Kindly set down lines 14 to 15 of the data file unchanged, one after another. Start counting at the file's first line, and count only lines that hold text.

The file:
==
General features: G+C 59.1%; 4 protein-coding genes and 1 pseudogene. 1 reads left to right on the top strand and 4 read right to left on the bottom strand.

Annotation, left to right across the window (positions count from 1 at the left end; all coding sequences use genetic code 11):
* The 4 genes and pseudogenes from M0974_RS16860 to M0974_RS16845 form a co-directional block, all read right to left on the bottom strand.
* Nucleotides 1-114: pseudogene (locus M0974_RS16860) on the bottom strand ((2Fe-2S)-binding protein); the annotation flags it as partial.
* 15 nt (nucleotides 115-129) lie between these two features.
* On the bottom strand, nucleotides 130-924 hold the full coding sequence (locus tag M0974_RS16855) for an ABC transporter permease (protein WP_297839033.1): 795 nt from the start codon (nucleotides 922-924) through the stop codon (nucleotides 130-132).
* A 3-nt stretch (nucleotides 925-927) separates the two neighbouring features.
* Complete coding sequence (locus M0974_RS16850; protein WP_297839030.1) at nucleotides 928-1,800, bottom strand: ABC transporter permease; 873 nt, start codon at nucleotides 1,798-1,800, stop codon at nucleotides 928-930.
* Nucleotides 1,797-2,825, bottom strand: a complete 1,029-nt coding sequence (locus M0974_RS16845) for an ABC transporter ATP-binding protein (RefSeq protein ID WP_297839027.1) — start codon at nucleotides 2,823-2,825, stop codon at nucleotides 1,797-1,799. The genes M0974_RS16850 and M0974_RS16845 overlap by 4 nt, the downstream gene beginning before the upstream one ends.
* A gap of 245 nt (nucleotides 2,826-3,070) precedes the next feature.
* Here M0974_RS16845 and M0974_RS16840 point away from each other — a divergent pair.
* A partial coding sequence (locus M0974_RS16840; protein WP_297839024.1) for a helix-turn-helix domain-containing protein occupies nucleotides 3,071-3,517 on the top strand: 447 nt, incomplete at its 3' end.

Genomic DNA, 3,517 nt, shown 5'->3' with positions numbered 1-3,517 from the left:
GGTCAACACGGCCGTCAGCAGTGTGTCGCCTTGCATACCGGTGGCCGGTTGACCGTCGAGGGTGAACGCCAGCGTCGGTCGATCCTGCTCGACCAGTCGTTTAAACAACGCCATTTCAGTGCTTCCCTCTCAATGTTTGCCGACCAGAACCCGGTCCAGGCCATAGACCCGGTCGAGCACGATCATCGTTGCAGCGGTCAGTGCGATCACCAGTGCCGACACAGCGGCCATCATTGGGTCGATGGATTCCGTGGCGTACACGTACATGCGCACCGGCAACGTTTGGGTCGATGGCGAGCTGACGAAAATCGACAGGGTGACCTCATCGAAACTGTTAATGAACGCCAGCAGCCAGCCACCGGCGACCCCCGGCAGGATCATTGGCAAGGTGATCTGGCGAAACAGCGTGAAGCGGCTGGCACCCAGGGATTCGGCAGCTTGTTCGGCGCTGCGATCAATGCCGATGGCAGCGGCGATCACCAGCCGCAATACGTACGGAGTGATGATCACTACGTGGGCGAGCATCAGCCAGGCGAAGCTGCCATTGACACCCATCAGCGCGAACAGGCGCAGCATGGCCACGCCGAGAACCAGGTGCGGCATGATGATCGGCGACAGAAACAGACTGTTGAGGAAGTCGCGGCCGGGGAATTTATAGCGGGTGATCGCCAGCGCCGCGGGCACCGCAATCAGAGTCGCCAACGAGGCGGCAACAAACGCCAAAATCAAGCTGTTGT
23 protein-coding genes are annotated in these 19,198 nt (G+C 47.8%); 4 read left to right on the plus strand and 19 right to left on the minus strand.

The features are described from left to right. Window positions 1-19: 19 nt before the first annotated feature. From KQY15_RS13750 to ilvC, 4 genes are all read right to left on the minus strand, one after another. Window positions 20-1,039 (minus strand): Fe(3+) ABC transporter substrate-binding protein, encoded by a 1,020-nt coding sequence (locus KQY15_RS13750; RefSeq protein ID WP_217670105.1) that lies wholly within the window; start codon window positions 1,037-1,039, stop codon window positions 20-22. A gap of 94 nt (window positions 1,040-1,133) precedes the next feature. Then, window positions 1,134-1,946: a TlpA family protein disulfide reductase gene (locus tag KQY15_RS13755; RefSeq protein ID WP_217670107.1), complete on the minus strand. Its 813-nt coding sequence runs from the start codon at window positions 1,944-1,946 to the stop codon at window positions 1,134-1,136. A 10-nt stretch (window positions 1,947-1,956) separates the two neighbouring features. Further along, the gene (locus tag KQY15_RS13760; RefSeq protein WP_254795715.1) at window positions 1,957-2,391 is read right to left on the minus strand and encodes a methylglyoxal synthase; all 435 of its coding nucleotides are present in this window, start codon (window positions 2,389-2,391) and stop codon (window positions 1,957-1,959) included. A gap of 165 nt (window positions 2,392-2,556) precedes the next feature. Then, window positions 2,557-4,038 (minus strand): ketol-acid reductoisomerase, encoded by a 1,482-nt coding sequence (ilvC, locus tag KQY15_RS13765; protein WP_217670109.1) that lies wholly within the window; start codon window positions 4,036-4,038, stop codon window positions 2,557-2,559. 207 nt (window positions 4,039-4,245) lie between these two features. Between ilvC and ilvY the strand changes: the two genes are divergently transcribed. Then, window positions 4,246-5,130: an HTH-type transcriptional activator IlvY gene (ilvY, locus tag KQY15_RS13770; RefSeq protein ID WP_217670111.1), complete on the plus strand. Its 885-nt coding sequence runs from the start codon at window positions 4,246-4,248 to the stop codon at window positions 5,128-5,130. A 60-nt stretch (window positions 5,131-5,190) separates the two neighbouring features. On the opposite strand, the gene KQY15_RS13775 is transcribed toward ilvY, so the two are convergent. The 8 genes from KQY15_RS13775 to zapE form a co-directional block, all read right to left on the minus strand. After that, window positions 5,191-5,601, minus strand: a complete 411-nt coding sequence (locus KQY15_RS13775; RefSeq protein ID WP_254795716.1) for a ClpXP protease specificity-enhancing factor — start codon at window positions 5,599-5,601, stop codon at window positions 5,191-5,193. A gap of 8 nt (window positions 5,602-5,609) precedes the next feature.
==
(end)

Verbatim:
GGTCAACACGGCCGTCAGCAGTGTGTCGCCTTGCATACCGGTGGCCGGTTGACCGTCGAGGGTGAACGCCAGCGTCGGTCGATCCTGCTCGACCAGTCGTTTAAACAACGCCATTTCAGTGCTTCCCTCTCAATGTTTGCCGACCAGAACCCGGTCCAGGCCATAGACCCGGTCGAGCACGATCATCGTTGCAGCGGTCAGTGCGATCACCAGTGCCGACACAGCGGCCATCATTGGGTCGATGGATTCCGTGGCGTACACGTACATGCGCACCGGCAACGTTTGGGTCGATGGCGAGCTGACGAAAATCGACAGGGTGACCTCATCGAAACTGTTAATGAACGCCAGCAGCCAGCCACCGGCGACCCCCGGCAGGATCATTGGCAAGGTGATCTGGCGAAACAGCGTGAAGCGGCTGGCACCCAGGGATTCGGCAGCTTGTTCGGCGCTGCGATCAATGCCGATGGCAGCGGCGATCACCAGCCGCAATACGTACGGAGTGATGATCACTACGTGGGCGAGCATCAGCCAGGCGAAGCTGCCATTGACACCCATCAGCGCGAACAGGCGCAGCATGGCCACGCCGAGAACCAGGTGCGGCATGATGATCGGCGACAGAAACAGACTGTTGAGGAAGTCGCGGCCGGGGAATTTATAGCGGGTGATCGCCAGCGCCGCGGGCACCGCAATCAGAGTCGCCAACGAGGCGGCAACAAACGCCAAAATCAAGCTGTTGT
23 protein-coding genes are annotated in these 19,198 nt (G+C 47.8%); 4 read left to right on the plus strand and 19 right to left on the minus strand.